For decades, the only way to achieve atmospheric portraits with a beautiful bokeh effect was with a large image sensor and lenses with large focal lengths. Over the past several years, smartphones have learned to create a background blur effect via software. In this article, we will explain what bokeh is, how smartphones emulate this effect and the different approaches that exist for this.
About focus and blurriness in cameras
I would first like to start by explaining the concept of focus and blurriness and, to that end, consider a lens as one individual lens for simplicity’s sake. The greater the diameter of this lens, the quicker the rays drift apart in the beam path of the following graphic. As a result, objects outside of focus are no longer depicted in a punctiform manner but rather as an increasingly bigger circle as the lens diameter increases. As soon as one of these circles becomes greater on the sensor than a single pixel, the picture section in question is no longer in focus.
Apart from the lens’ diameter, the lens’ focal length also plays a role. The greater the focal length, the more selective the focus. What you may know as e.g. 24 or 26 millimeters from the datasheet is not the true focal length of the lenses; the 35-mm equivalent focal length is what’s specified here. It describes the focal length that the lens on a camera with a 36 x 24-millimeter sensor would need to have in order to achieve the same image angle as the smartphone’s lens-sensor combination. The real focal lengths of a smartphone’s wide-angle lenses actually range from 4.0 to 4.5 millimeters.
One thing is clear due to the mini-lens and the tiny focal lengths: The depth of field is always huge on smartphones, and it also doesn’t help that smartphones have a smaller circle of confusion than single-lens reflex cameras due to their tiny pixels. I have deliberately left out one influencing factor on the depth of field: the distance from the subject – the closer the distance, the more selective the depth of field. Most of you will have observed the effect on macro photos with a smartphone.
A lot of CPU horsepower instead of a large lens
However, one thing that smartphones have to offer is a lot of computing power and/or other physical means of reproducing the effects via image processing. Generally speaking, it always works by having the camera distinguish between the foreground and background and then specifically blur the background. While doing so, the clearer the subject and background are separated from each other, the more impressive the effect.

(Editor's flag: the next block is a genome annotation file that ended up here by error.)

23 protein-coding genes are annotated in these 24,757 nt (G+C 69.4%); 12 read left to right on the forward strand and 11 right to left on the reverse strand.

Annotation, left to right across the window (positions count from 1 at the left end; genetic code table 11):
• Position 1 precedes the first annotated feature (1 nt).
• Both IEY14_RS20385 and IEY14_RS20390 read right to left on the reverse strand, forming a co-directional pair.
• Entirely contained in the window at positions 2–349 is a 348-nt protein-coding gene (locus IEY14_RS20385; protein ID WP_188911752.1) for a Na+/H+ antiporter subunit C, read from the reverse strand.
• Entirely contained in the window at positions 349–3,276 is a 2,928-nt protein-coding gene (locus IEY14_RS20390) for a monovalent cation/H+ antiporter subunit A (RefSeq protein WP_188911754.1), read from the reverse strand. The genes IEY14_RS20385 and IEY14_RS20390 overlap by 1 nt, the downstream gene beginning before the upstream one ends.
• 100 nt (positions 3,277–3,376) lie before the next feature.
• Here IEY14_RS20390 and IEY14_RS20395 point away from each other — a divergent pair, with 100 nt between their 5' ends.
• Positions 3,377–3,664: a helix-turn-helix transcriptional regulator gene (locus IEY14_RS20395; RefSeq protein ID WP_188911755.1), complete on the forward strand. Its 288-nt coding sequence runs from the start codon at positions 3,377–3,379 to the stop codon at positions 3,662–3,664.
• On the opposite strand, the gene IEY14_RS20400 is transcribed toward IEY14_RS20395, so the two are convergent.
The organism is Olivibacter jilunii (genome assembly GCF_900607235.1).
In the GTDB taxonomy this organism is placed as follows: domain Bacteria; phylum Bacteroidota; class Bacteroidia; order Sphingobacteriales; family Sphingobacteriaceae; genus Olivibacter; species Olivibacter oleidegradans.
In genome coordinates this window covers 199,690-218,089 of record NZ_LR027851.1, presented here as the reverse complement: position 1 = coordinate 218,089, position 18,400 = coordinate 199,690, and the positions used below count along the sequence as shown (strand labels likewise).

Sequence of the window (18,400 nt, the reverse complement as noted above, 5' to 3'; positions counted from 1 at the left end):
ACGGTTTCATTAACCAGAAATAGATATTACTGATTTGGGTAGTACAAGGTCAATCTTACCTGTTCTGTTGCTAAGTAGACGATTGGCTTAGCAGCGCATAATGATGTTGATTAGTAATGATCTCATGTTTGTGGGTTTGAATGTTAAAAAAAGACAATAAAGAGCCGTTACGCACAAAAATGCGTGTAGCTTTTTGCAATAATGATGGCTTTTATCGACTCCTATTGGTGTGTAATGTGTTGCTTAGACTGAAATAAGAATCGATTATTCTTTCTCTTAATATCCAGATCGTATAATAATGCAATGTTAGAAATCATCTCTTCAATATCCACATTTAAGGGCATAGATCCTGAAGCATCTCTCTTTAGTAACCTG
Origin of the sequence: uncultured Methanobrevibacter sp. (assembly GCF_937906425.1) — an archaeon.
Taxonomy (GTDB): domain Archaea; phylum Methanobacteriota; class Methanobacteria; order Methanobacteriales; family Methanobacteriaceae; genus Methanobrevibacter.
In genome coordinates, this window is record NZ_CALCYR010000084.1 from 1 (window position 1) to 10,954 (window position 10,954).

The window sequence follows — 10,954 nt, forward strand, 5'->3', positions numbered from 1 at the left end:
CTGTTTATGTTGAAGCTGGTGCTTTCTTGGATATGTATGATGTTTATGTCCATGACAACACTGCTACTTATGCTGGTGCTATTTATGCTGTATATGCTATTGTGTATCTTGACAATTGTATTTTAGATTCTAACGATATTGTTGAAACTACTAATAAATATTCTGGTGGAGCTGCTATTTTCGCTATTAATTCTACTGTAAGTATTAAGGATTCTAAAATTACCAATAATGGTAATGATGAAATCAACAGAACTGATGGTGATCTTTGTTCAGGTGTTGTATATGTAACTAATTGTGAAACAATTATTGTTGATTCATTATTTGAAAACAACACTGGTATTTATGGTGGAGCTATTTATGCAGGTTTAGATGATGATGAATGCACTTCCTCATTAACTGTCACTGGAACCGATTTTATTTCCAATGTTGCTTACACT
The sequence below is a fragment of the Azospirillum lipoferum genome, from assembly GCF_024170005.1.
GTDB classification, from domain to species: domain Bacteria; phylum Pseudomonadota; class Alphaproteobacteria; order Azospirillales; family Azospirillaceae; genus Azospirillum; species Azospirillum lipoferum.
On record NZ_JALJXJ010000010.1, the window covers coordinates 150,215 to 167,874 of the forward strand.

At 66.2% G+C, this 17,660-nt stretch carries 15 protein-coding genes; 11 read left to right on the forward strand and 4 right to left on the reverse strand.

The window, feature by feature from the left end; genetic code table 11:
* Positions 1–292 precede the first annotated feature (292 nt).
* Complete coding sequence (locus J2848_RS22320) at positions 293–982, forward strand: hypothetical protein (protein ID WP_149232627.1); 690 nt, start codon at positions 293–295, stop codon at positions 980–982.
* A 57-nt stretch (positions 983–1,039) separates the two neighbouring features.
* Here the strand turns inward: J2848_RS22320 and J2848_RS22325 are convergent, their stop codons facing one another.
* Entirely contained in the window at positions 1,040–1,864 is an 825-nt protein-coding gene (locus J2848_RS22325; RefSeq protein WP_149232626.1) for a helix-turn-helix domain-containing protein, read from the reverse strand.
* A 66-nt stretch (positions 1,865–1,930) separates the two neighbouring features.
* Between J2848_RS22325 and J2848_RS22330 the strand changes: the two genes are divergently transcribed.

Some flaws inherent in this process include protruding hairs that are blurred together with the background. Even glass presents a constant problem for bokeh functions: In most cases, the eyeglass lenses of the portrayed person are included in the foreground, but the background visible through the glasses is not blurred, which would have occurred in a visual bokeh effect.
These smartphone experiments with depth of field are not entirely new. The HTC One (M8) and even various Nokia Windows Phone devices (R.I.P.) brought the bokeh effect to pictures. However, neither the picture quality nor the processing speed was good enough and as a result, it ultimately did not manage to catch on until the past two years.
As is the case today as well, different approaches were used in the aforementioned HTC One (M8) and Nokia devices, both of which we can still find in a very similar form in today’s smartphones. We would like to touch upon the differences and their pros and cons in the paragraphs below. Apart from Sony, LG and HTC—excluding the One (M8)—all large manufacturers now offer devices with bokeh functionality.
Dual camera for bokeh effects
Like the HTC One (M8), which pioneered the dual camera, many smartphones today also use a dual camera to calculate a depth map of the scene being photographed. Similar to our brain and two eyes, the smartphone uses the offset of both lenses. The software uses soft focus on the parts of the image that are identified as the background.
Identical focal lengths
The dual cameras of Huawei, Honor, Nokia and Motorola use identical focal lengths for each of the two sensors, making bokeh functionality available for wide-angle photos. On the cheaper dual-camera models, such as the Honor 7X, the second camera has a mere resolution of 2 megapixels, so its only purpose is to create a depth map.